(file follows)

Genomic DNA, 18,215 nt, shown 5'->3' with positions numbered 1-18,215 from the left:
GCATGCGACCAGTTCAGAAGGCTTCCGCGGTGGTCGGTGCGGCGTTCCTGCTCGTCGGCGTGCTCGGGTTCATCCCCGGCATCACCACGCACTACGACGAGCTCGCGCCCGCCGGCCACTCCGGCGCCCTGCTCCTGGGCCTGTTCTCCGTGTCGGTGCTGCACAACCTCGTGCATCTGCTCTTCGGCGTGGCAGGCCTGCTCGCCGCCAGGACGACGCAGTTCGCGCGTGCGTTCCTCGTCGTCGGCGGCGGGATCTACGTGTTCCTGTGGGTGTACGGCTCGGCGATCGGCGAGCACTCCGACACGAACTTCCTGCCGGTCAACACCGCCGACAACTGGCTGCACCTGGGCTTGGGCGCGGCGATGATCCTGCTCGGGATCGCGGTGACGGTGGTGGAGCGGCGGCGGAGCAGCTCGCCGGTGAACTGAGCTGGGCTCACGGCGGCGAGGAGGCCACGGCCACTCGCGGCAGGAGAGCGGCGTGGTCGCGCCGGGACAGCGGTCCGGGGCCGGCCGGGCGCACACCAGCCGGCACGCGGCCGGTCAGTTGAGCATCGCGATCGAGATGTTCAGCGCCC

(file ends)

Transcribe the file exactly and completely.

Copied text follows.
Genomic DNA, 18,215 nt, shown 5'->3' with positions numbered 1-18,215 from the left:
GCATGCGACCAGTTCAGAAGGCTTCCGCGGTGGTCGGTGCGGCGTTCCTGCTCGTCGGCGTGCTCGGGTTCATCCCCGGCATCACCACGCACTACGACGAGCTCGCGCCCGCCGGCCACTCCGGCGCCCTGCTCCTGGGCCTGTTCTCCGTGTCGGTGCTGCACAACCTCGTGCATCTGCTCTTCGGCGTGGCAGGCCTGCTCGCCGCCAGGACGACGCAGTTCGCGCGTGCGTTCCTCGTCGTCGGCGGCGGGATCTACGTGTTCCTGTGGGTGTACGGCTCGGCGATCGGCGAGCACTCCGACACGAACTTCCTGCCGGTCAACACCGCCGACAACTGGCTGCACCTGGGCTTGGGCGCGGCGATGATCCTGCTCGGGATCGCGGTGACGGTGGTGGAGCGGCGGCGGAGCAGCTCGCCGGTGAACTGAGCTGGGCTCACGGCGGCGAGGAGGCCACGGCCACTCGCGGCAGGAGAGCGGCGTGGTCGCGCCGGGACAGCGGTCCGGGGCCGGCCGGGCGCACACCAGCCGGCACGCGGCCGGTCAGTTGAGCATCGCGATCGAGATGTTCAGCGCCC